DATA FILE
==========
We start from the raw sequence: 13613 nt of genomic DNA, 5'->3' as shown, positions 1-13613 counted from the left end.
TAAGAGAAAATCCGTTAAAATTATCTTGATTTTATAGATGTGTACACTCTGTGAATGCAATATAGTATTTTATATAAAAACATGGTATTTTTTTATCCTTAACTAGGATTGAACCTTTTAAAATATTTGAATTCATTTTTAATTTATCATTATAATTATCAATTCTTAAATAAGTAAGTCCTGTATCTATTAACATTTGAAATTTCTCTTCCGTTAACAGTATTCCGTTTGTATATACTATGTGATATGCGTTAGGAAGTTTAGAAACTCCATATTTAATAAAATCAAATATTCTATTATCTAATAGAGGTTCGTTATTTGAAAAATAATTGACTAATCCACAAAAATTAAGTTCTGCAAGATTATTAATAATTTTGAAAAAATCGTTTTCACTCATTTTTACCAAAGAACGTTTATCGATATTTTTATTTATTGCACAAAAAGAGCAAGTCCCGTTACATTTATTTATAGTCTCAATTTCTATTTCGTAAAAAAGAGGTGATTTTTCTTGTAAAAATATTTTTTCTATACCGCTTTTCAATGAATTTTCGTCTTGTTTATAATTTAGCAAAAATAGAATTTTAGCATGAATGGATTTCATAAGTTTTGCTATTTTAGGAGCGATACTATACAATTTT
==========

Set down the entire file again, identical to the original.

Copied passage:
We start from the raw sequence: 13613 nt of genomic DNA, 5'->3' as shown, positions 1-13613 counted from the left end.
TAAGAGAAAATCCGTTAAAATTATCTTGATTTTATAGATGTGTACACTCTGTGAATGCAATATAGTATTTTATATAAAAACATGGTATTTTTTTATCCTTAACTAGGATTGAACCTTTTAAAATATTTGAATTCATTTTTAATTTATCATTATAATTATCAATTCTTAAATAAGTAAGTCCTGTATCTATTAACATTTGAAATTTCTCTTCCGTTAACAGTATTCCGTTTGTATATACTATGTGATATGCGTTAGGAAGTTTAGAAACTCCATATTTAATAAAATCAAATATTCTATTATCTAATAGAGGTTCGTTATTTGAAAAATAATTGACTAATCCACAAAAATTAAGTTCTGCAAGATTATTAATAATTTTGAAAAAATCGTTTTCACTCATTTTTACCAAAGAACGTTTATCGATATTTTTATTTATTGCACAAAAAGAGCAAGTCCCGTTACATTTATTTATAGTCTCAATTTCTATTTCGTAAAAAAGAGGTGATTTTTCTTGTAAAAATATTTTTTCTATACCGCTTTTCAATGAATTTTCGTCTTGTTTATAATTTAGCAAAAATAGAATTTTAGCATGAATGGATTTCATAAGTTTTGCTATTTTAGGAGCGATACTATACAATTTT